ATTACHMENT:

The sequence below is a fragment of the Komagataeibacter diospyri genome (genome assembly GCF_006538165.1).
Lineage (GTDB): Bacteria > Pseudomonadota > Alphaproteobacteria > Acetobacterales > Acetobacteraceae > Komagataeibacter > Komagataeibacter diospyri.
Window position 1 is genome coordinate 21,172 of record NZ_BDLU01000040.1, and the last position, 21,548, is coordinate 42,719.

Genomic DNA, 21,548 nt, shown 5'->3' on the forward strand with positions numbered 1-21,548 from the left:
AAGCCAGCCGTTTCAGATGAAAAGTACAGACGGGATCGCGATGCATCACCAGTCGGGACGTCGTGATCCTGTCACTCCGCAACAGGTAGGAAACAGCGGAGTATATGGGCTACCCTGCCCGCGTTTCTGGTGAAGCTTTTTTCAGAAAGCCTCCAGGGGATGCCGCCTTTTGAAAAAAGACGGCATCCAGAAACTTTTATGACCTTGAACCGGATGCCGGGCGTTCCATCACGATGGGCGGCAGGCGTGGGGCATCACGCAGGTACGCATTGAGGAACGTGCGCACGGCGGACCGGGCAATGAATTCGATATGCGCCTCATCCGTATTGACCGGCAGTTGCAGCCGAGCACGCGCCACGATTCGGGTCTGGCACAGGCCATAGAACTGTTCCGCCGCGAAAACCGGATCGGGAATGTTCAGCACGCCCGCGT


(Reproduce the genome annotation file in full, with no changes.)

The sequence below is a fragment of the Komagataeibacter diospyri genome (genome assembly GCF_006538165.1).
Lineage (GTDB): Bacteria > Pseudomonadota > Alphaproteobacteria > Acetobacterales > Acetobacteraceae > Komagataeibacter > Komagataeibacter diospyri.
Window position 1 is genome coordinate 21,172 of record NZ_BDLU01000040.1, and the last position, 21,548, is coordinate 42,719.

Genomic DNA, 21,548 nt, shown 5'->3' on the forward strand with positions numbered 1-21,548 from the left:
AAGCCAGCCGTTTCAGATGAAAAGTACAGACGGGATCGCGATGCATCACCAGTCGGGACGTCGTGATCCTGTCACTCCGCAACAGGTAGGAAACAGCGGAGTATATGGGCTACCCTGCCCGCGTTTCTGGTGAAGCTTTTTTCAGAAAGCCTCCAGGGGATGCCGCCTTTTGAAAAAAGACGGCATCCAGAAACTTTTATGACCTTGAACCGGATGCCGGGCGTTCCATCACGATGGGCGGCAGGCGTGGGGCATCACGCAGGTACGCATTGAGGAACGTGCGCACGGCGGACCGGGCAATGAATTCGATATGCGCCTCATCCGTATTGACCGGCAGTTGCAGCCGAGCACGCGCCACGATTCGGGTCTGGCACAGGCCATAGAACTGTTCCGCCGCGAAAACCGGATCGGGAATGTTCAGCACGCCCGCGT